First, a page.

Difference Between Compound Sentences and Complex Sentences

Edited by Diffzy | Updated on: September 15, 2023


Difference Between Compound Sentences and Complex Sentences

Why read @ Diffzy

Our articles are well-researched

We make unbiased comparisons

Our content is free to access

We are a one-stop platform for finding differences and comparisons

We compare similar terms in both tabular forms as well as in points


There are several varieties of sentences. It is possible to write engagingly and successfully by understanding each of these categories and their peculiarities. The biggest unit in any dialect may be described as a phrase. A sentence in English starts with a capital letter and is punctuated by a full stop, an exclamation point, or a question mark. Simple, compound, complex, and compound-complex sentences are the four primary groups into which sentences may be further classified.

Many people find it difficult to distinguish between the two. A sentence is considered to be compound if it contains more than one verb or verbal periphrasis and, thus, more than one predicate. In other words, it entails joining two or more phrases into a single one. Different methods may be used to create this union, and these methods define the kind of compound sentence. A sentence that comprises two or more separate clauses connected by coordinating conjunctions is referred to as a compound sentence.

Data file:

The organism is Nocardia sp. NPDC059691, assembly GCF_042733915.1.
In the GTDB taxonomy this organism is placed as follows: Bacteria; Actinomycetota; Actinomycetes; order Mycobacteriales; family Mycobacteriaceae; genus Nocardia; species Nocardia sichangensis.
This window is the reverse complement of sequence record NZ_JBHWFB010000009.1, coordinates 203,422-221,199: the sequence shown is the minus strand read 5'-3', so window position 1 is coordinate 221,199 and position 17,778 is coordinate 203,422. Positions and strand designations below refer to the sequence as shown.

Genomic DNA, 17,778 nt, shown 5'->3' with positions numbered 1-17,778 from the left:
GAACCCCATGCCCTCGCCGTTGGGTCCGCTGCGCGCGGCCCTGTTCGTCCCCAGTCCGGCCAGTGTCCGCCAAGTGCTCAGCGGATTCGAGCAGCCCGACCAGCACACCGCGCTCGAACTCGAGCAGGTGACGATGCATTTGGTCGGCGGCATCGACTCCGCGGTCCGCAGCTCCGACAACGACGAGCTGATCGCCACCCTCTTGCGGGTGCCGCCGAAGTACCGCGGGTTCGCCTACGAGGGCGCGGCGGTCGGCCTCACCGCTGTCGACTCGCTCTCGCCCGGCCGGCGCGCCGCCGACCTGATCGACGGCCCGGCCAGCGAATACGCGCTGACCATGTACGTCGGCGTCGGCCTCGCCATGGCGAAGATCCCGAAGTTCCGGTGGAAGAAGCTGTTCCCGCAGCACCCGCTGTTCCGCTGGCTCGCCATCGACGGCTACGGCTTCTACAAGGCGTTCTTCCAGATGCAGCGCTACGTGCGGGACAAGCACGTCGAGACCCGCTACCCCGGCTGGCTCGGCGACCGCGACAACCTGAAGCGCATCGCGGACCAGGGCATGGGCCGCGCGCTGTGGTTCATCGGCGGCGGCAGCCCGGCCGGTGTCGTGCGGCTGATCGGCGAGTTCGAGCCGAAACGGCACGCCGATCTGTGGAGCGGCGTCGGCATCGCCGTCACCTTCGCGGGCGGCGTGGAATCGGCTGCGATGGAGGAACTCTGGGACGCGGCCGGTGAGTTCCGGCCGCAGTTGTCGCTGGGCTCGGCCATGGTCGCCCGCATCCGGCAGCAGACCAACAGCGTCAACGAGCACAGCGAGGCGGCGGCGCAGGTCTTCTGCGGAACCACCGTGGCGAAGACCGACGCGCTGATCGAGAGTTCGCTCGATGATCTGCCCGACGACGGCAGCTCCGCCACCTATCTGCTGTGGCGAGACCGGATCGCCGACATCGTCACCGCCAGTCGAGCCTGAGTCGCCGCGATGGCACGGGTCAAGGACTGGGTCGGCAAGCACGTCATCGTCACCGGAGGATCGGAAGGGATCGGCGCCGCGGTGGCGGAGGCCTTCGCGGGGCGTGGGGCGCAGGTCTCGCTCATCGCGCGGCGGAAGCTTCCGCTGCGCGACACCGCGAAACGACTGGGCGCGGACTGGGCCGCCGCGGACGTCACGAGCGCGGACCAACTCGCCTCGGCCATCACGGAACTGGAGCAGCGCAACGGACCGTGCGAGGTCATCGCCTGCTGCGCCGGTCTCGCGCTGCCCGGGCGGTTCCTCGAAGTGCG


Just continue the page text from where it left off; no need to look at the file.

Compound Sentences vs Complex Sentences

Compound sentences are different from complex sentences in that they include many independent clauses without any dependent clauses. One independent clause and at least one dependent clause make up a complex sentence. Two or more separate clauses make constitute a compound sentence. A sentence that represents a full notion or idea is called an independent clause. He Died, as an illustration. A coordinating conjunction joins the clauses of a compound sentence. In English, there are only seven coordinating conjunctions. For, And, Nor, But, or, yet, and so they are. Subordinate conjunctions are used in complex sentences to link independent and dependent clauses. While coordinating conjunctions are used to connect the independent clauses of a compound sentence.

A compound sentence consists of separate clauses that are two or more in number. In linking clauses, coordinating conjunctions are crucial. The complicated sentence consists of an independent clause and one or more independent clauses. Subordinating conjunction such as because, although, how, once, though, etc. are used while forming complex sentences.

Difference Between Compound Sentence and Complex Sentence in Tabular Form

Parameters of Comparison Compound Sentence Complex Sentence
Interpretation A sentence that has more than one subject or predicate There are clauses or a subordinate in the sentence
Formation Combining separate clauses 1 and 2 with a coordinating conjunction Independent clause + dependent clause
Dependent clauses don't have any Have one or more
Independent clauses Two or more Only one
Example The boy entered the room and came out after ten minutes. Wherever you go, you can always find good people.

What are Compound Sentences?